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The infravesical obstruction in women is admittedly a cause of urination dysfunction, nevertheless its physiopathology has not been completely elucidated. The main symptoms are difficulty to begin urination, force decrease and the caliber of the urine flow, intermittent flow and a sensation of incomplete emptying of the bladder. Notwithstanding Massey & Abrams1 observed only 40% of obstructive symptoms in women whose urodynamic study had revealed obstruction, showing a low correlation between obstructive urination symptoms and the infravesicle obstruction in women. The female urethra is a fibrous muscular tube of 3 to 5 cm in length covered by a transitional stratified epithellum that originates proximally to the bladder, it is distally squamous, derived from the vulvar epithellum2. We also observe estrogenic receptors on its wall 1,3,4 , in larger amount in the distal urethra4.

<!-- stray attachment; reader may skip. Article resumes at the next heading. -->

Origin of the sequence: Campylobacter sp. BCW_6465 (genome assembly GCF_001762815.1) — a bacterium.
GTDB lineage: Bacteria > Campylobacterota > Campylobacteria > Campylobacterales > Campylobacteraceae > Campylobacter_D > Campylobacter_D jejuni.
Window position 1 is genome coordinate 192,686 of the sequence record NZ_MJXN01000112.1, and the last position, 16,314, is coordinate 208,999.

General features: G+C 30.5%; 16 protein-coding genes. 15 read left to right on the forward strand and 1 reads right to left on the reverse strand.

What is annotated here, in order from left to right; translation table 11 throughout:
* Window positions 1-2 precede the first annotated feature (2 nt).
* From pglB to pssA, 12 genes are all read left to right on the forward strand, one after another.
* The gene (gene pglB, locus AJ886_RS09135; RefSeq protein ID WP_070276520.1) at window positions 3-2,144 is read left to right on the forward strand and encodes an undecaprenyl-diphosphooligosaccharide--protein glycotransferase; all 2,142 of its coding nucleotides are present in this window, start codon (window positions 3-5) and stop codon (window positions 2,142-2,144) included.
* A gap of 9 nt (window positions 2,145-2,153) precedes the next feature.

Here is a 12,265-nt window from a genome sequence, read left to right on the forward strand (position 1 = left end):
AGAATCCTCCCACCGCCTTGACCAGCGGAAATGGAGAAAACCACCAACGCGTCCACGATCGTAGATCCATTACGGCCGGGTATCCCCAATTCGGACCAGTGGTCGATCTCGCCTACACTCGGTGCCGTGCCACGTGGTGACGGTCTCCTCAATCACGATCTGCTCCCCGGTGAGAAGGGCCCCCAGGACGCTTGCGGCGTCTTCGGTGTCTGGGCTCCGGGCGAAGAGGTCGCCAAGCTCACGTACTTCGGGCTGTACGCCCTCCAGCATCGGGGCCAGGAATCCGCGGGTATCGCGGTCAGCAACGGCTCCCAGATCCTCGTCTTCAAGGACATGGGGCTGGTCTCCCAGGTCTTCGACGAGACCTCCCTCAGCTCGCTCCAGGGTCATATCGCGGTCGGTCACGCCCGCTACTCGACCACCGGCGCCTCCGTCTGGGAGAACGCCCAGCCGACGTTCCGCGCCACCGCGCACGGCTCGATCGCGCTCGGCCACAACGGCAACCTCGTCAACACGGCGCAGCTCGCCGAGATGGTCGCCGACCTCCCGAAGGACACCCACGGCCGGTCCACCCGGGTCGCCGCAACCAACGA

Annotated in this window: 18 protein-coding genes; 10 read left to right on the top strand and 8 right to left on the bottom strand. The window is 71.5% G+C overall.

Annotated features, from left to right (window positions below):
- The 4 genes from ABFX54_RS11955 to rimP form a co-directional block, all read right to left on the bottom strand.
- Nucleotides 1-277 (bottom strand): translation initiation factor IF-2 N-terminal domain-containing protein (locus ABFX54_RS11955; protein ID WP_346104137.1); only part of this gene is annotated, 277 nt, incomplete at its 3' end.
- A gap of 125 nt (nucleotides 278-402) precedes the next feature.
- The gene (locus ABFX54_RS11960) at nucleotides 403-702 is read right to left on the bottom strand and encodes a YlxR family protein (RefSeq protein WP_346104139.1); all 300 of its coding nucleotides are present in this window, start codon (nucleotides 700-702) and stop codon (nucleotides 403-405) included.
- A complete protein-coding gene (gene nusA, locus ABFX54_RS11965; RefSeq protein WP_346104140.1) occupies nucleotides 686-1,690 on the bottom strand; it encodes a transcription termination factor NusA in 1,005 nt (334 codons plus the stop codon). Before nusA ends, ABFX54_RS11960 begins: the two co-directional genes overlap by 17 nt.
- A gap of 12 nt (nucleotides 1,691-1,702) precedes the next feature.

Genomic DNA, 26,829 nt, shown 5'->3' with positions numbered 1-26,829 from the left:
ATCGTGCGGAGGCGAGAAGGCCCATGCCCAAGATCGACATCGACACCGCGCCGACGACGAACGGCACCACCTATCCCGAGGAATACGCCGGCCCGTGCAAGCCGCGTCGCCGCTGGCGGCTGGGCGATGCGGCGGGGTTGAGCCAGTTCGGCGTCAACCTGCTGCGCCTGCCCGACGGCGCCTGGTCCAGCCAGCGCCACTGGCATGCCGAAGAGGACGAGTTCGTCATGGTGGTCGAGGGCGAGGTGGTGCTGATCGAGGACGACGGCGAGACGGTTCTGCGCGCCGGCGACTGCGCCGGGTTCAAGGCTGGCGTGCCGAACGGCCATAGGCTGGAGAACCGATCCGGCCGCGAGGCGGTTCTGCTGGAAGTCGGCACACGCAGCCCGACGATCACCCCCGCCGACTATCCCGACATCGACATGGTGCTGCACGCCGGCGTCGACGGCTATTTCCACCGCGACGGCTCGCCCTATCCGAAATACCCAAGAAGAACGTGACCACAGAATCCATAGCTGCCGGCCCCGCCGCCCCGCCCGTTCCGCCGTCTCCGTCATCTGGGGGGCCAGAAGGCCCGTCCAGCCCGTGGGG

The normal caliber of the urethra is quite discussible, Uehling5, in 1978, studying 250 women with no urinary complaints or any other important alterations, we observed that the urethral caliber was in average 22Fr. Gleason6 observed a negative correlation of the urethral diameter measured by dilator bougies and maximum Urinary flux. Hinnan4 believes that the normal caliber should be 9F, and that dilation of this meatus should not alter the force of the flux, but its physical characteristics5.The obstruction of the female urethra can be classified with its localization or by the intensity of the histological lesion in the urethra (Fig.1). As follows we will discuss separately the ethiopathogenic aspects of treatment taking into consideration the different levels of obstruction in women.